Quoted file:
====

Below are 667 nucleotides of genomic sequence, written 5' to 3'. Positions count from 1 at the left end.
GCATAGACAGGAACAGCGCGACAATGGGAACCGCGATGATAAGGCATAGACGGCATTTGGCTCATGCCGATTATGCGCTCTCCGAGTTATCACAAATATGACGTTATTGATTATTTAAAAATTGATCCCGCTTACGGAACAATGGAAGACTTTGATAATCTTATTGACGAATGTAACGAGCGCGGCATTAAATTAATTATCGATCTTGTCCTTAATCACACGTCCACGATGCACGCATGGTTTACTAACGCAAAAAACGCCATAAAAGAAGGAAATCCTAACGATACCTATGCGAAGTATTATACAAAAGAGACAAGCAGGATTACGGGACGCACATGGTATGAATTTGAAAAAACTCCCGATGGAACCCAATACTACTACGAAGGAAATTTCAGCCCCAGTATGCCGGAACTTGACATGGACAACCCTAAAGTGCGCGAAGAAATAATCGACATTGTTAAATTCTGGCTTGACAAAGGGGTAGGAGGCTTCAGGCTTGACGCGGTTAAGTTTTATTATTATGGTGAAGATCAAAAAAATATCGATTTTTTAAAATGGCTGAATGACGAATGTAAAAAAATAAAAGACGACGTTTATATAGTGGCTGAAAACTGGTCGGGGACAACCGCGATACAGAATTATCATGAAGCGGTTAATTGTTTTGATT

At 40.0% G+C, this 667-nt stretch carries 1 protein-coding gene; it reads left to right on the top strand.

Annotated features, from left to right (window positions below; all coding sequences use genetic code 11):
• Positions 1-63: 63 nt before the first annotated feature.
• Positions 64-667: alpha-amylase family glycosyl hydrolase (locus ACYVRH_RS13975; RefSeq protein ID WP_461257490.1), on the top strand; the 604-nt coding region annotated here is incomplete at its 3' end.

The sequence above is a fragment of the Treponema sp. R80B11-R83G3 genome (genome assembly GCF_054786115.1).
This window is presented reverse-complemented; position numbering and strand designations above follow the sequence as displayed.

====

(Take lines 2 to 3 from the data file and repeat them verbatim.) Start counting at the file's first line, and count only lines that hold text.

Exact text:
GCATAGACAGGAACAGCGCGACAATGGGAACCGCGATGATAAGGCATAGACGGCATTTGGCTCATGCCGATTATGCGCTCTCCGAGTTATCACAAATATGACGTTATTGATTATTTAAAAATTGATCCCGCTTACGGAACAATGGAAGACTTTGATAATCTTATTGACGAATGTAACGAGCGCGGCATTAAATTAATTATCGATCTTGTCCTTAATCACACGTCCACGATGCACGCATGGTTTACTAACGCAAAAAACGCCATAAAAGAAGGAAATCCTAACGATACCTATGCGAAGTATTATACAAAAGAGACAAGCAGGATTACGGGACGCACATGGTATGAATTTGAAAAAACTCCCGATGGAACCCAATACTACTACGAAGGAAATTTCAGCCCCAGTATGCCGGAACTTGACATGGACAACCCTAAAGTGCGCGAAGAAATAATCGACATTGTTAAATTCTGGCTTGACAAAGGGGTAGGAGGCTTCAGGCTTGACGCGGTTAAGTTTTATTATTATGGTGAAGATCAAAAAAATATCGATTTTTTAAAATGGCTGAATGACGAATGTAAAAAAATAAAAGACGACGTTTATATAGTGGCTGAAAACTGGTCGGGGACAACCGCGATACAGAATTATCATGAAGCGGTTAATTGTTTTGATT

At 40.0% G+C, this 667-nt stretch carries 1 protein-coding gene; it reads left to right on the top strand.